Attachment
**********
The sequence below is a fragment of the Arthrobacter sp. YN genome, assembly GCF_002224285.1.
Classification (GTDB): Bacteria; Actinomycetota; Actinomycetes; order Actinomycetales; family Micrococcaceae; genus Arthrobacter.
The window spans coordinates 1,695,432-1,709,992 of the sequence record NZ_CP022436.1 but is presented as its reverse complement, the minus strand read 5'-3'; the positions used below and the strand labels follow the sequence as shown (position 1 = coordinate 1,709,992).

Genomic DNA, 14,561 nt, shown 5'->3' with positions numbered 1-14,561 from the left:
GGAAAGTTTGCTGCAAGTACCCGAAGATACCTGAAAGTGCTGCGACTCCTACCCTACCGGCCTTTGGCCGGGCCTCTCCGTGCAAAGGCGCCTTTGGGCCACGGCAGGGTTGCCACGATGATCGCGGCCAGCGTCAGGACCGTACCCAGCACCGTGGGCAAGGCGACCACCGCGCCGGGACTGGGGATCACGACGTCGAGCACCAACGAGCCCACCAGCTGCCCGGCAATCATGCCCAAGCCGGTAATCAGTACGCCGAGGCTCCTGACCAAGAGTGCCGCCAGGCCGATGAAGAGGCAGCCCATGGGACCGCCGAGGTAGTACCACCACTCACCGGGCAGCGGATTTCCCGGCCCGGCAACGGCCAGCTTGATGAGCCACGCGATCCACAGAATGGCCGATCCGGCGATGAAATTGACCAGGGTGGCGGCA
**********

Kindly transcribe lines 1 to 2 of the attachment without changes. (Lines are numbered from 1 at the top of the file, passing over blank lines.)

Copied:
The sequence below is a fragment of the Arthrobacter sp. YN genome, assembly GCF_002224285.1.
Classification (GTDB): Bacteria; Actinomycetota; Actinomycetes; order Actinomycetales; family Micrococcaceae; genus Arthrobacter.